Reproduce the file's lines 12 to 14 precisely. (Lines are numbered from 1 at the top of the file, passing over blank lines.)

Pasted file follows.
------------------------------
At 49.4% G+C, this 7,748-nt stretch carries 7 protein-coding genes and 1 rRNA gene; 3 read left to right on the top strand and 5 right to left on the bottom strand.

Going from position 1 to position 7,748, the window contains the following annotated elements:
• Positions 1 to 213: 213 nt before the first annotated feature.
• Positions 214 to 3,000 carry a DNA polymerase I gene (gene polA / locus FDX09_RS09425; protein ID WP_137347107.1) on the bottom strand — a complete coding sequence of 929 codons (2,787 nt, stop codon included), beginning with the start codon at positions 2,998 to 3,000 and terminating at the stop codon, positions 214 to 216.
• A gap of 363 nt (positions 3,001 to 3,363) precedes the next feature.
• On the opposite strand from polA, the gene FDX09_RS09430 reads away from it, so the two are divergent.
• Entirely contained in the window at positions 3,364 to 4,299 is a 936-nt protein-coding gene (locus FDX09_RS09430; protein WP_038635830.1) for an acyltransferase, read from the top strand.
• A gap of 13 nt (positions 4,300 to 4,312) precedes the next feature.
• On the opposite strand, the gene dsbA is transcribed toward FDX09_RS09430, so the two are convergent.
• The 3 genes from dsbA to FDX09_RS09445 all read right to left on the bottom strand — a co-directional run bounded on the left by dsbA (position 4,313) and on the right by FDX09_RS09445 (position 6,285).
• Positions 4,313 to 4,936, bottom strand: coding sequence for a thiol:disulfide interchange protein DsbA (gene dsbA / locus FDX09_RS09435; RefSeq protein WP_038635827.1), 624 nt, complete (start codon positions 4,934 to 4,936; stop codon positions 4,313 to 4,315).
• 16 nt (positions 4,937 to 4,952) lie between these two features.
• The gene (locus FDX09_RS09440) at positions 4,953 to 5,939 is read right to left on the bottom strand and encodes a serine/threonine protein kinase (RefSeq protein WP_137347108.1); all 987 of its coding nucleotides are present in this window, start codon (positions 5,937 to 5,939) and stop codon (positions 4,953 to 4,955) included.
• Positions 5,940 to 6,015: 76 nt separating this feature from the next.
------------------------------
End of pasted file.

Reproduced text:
• 16 nt (positions 4,937 to 4,952) lie between these two features.
• The gene (locus FDX09_RS09440) at positions 4,953 to 5,939 is read right to left on the bottom strand and encodes a serine/threonine protein kinase (RefSeq protein WP_137347108.1); all 987 of its coding nucleotides are present in this window, start codon (positions 5,937 to 5,939) and stop codon (positions 4,953 to 4,955) included.
• Positions 5,940 to 6,015: 76 nt separating this feature from the next.